Back in February, Josiah Boatswain, a 26-year-old from Flatbush, Brooklyn, and a few friends were pampering themselves at Fontainbleau: a $600-per-night resort that bills itself as the most luxurious hotel on the strip, promising high-end shopping, celebrities at every table, “24-7 glamour,” and an “expansive poolscape” on the stretch of Miami Beach known as Millionaire’s Row. Mr. Boatswain spent his vacation sipping Champagne, nibbling tiny chocolate cakes, and buying armfuls of couture, which he arranged in tableaux in his hotel room and photographed for his Facebook page.
In one picture, a silver wristwatch served as the understated centerpiece before a wall of Gucci and Salvatore Ferragamo boxes; another is simply a lineup of 11 shopping bags, like a Real Housewife’s walk-in closet. “My bro always want to do it big!” a friend commented approvingly.
According to the Manhattan District Attorney’s office, Mr. Boatswain, “Siah” or “Pepsi” to his friends, was financing his taste for Gucci and Moët with other people’s money, and not just any other people’s money, but that of billionaire investor Ira Rennert, former AIG chief Hank Greenberg’s Starr Foundation, and the Wasserman family trust, among other high-profile philanthropists, financiers and New York personalities. No fewer than 55 people were indicted and arraigned two weeks ago in a case the city and the police have dubbed “INSIDERS,” so named because low-level employees allegedly stole financial account information from patrons of four institutions, including about 150 donors to the United Jewish Appeal-Federation and about 900 customers of an Audi dealership in Coney Island. The case has not been tried and the proceedings will likely take more than a year. But according to the DA, the final victim list included Eric Zinterhofer, son-in-law to cosmetics heir Ron Lauder; Paula Sarnoff Oreck, the niece of former RCA head David Sarnoff and ex-wife of Oreck vacuum-cleaner big David Oreck; and, according to the New York Post, NBA commissioner David Stern.
Billionaires. Cyber crime. Insiders. Did the investigators realize they had a very sexy case right away? “Oh, yeah,” said Assistant District Attorney David Szuchman. “Very early on, when we realized there was an insider at UJA; we realized that the amount of information that was being compromised was large,” he said. “Then we realized that the group had to be working with others and it was a very, very large group to investigate. The fraud was so prolific.”
Basically, the cops were tipped off when the swindlers cashed one too many money orders. When you get access to a stolen debit card, one way to milk more cash out fast is to take it to the post office. With ATMs, you have withdrawal caps; money orders come in denominations of $1,000 and the fee is just $1.55.
Banks are hip to the money order racket, however. When debit cards that had been used to buy money orders were later flagged for fraud, the banks complained to the postal service. Mr. Szuchman couldn’t go into specifics, citing trade secrets of the cyber crime unit. But the gist is this: After the USPS saw about a dozen bogus money orders, mostly in Brooklyn and within a short time, the NYPD made a few arrests, which led to a search warrant for a cell phone or two, which led to the epiphany that the money orders were coming from high-profile philanthropists, which eventually led back to the UJA, where the investigators found their first “insider” in an elaborate plot that was as much a jackpot for the cops as it allegedly had been for the bad guys.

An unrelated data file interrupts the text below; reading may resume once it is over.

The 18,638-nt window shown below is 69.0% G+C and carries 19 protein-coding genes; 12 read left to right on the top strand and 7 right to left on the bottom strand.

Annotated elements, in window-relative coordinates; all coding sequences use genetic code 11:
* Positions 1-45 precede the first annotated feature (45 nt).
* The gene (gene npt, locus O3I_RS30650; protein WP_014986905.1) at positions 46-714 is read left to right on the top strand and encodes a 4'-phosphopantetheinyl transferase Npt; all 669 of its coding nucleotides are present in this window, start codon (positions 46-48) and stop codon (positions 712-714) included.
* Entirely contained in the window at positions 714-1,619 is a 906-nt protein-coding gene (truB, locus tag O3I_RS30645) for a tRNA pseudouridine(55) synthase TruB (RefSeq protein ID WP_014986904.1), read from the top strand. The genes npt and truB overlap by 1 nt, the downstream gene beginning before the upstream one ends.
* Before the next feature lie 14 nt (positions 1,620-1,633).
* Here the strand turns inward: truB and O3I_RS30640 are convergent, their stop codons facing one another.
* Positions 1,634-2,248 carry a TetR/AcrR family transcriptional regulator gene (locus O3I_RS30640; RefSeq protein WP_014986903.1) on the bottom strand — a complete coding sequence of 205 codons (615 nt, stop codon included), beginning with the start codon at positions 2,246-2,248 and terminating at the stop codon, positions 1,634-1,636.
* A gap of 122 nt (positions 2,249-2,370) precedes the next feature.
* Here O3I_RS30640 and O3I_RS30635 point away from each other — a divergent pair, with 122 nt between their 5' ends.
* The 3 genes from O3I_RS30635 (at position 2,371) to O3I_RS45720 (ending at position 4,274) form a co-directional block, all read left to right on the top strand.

“We’re working a normal case and we’re going to handle it the same way either way,” Mr. Szuchman said. “But we were aware of some of the individuals that were named in the indictment as victims—we’re aware of the size of some of those donors.”
There are no signs, however, that Pepsi and his co-conspirators realized they were pilfering from the über-elite. The big-name victims are listed in the court filings alongside less fabulous surnames of unlucky doctors, lawyers and realtors. The thieves didn’t care if a particular UJA donor had ponied up $18 or a million-dollar check, as long as it was attached to a valid checking account number or credit card.
The alleged conspiracy appears to have been almost leaderless, and it’s still unclear who started the scheme. Most of the defendants are under 30, some have gang affiliations, and all but five are from Brooklyn. “It’s very hard for us to figure out who started it and when they started it,” Mr. Szuchman said. “We don’t really know.”
The list is an ethnic and demographic mix: a Polish bank teller, a 37-year-old Hispanic UPS worker, a 19-year-old from Florida. Five defendants are still unidentified, known just by their pseudonyms: “King Joffy,” “Michelle Brown,” “Paul None Livingston,” “Kevin None Rodriguez” and “Chuck.” The Post made much of the case’s alleged gang roots: “Street gangs target the charitable and rich,” the paper reported, but the defendants are associated variously with the Bloods, Crips and a hyperlocal East Flatbush gang called the Outlaws—suggesting it wasn’t an organized street crime operation, as gangs don’t typically collaborate. Two persons of interest turned up dead during the 18-month investigation, but there is no evidence that the murders were linked to the conspiracy or the investigation.